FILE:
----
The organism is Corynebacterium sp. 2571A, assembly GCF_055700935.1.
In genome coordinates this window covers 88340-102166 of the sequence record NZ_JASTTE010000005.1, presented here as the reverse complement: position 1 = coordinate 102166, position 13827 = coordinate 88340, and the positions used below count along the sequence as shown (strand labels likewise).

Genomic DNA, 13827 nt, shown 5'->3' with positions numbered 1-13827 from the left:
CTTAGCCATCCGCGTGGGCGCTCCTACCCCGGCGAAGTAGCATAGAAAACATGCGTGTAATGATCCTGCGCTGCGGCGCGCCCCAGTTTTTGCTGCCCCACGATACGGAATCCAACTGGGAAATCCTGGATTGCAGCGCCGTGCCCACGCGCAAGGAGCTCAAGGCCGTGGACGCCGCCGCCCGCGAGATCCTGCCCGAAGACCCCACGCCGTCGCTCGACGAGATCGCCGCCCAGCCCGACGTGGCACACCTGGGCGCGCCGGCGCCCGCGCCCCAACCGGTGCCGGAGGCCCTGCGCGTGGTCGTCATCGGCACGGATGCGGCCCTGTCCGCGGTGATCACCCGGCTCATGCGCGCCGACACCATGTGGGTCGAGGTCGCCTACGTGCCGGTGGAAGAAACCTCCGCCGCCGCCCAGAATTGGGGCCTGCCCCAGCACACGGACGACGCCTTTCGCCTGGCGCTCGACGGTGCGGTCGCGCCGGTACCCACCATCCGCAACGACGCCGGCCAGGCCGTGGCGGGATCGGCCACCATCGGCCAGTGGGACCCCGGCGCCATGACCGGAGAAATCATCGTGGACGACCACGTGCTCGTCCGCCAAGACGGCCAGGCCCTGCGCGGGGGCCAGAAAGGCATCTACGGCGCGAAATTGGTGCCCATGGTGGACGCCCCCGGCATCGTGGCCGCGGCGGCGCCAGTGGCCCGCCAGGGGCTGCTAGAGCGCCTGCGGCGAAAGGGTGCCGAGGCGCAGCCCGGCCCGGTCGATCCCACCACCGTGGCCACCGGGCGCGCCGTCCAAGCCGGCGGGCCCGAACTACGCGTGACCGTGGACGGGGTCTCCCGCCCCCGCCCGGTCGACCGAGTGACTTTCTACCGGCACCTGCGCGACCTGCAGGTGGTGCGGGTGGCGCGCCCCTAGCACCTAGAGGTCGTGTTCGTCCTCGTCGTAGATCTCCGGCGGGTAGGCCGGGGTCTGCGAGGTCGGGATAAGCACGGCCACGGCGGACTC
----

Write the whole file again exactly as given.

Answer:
The organism is Corynebacterium sp. 2571A, assembly GCF_055700935.1.
In genome coordinates this window covers 88340-102166 of the sequence record NZ_JASTTE010000005.1, presented here as the reverse complement: position 1 = coordinate 102166, position 13827 = coordinate 88340, and the positions used below count along the sequence as shown (strand labels likewise).

Genomic DNA, 13827 nt, shown 5'->3' with positions numbered 1-13827 from the left:
CTTAGCCATCCGCGTGGGCGCTCCTACCCCGGCGAAGTAGCATAGAAAACATGCGTGTAATGATCCTGCGCTGCGGCGCGCCCCAGTTTTTGCTGCCCCACGATACGGAATCCAACTGGGAAATCCTGGATTGCAGCGCCGTGCCCACGCGCAAGGAGCTCAAGGCCGTGGACGCCGCCGCCCGCGAGATCCTGCCCGAAGACCCCACGCCGTCGCTCGACGAGATCGCCGCCCAGCCCGACGTGGCACACCTGGGCGCGCCGGCGCCCGCGCCCCAACCGGTGCCGGAGGCCCTGCGCGTGGTCGTCATCGGCACGGATGCGGCCCTGTCCGCGGTGATCACCCGGCTCATGCGCGCCGACACCATGTGGGTCGAGGTCGCCTACGTGCCGGTGGAAGAAACCTCCGCCGCCGCCCAGAATTGGGGCCTGCCCCAGCACACGGACGACGCCTTTCGCCTGGCGCTCGACGGTGCGGTCGCGCCGGTACCCACCATCCGCAACGACGCCGGCCAGGCCGTGGCGGGATCGGCCACCATCGGCCAGTGGGACCCCGGCGCCATGACCGGAGAAATCATCGTGGACGACCACGTGCTCGTCCGCCAAGACGGCCAGGCCCTGCGCGGGGGCCAGAAAGGCATCTACGGCGCGAAATTGGTGCCCATGGTGGACGCCCCCGGCATCGTGGCCGCGGCGGCGCCAGTGGCCCGCCAGGGGCTGCTAGAGCGCCTGCGGCGAAAGGGTGCCGAGGCGCAGCCCGGCCCGGTCGATCCCACCACCGTGGCCACCGGGCGCGCCGTCCAAGCCGGCGGGCCCGAACTACGCGTGACCGTGGACGGGGTCTCCCGCCCCCGCCCGGTCGACCGAGTGACTTTCTACCGGCACCTGCGCGACCTGCAGGTGGTGCGGGTGGCGCGCCCCTAGCACCTAGAGGTCGTGTTCGTCCTCGTCGTAGATCTCCGGCGGGTAGGCCGGGGTCTGCGAGGTCGGGATAAGCACGGCCACGGCGGACTC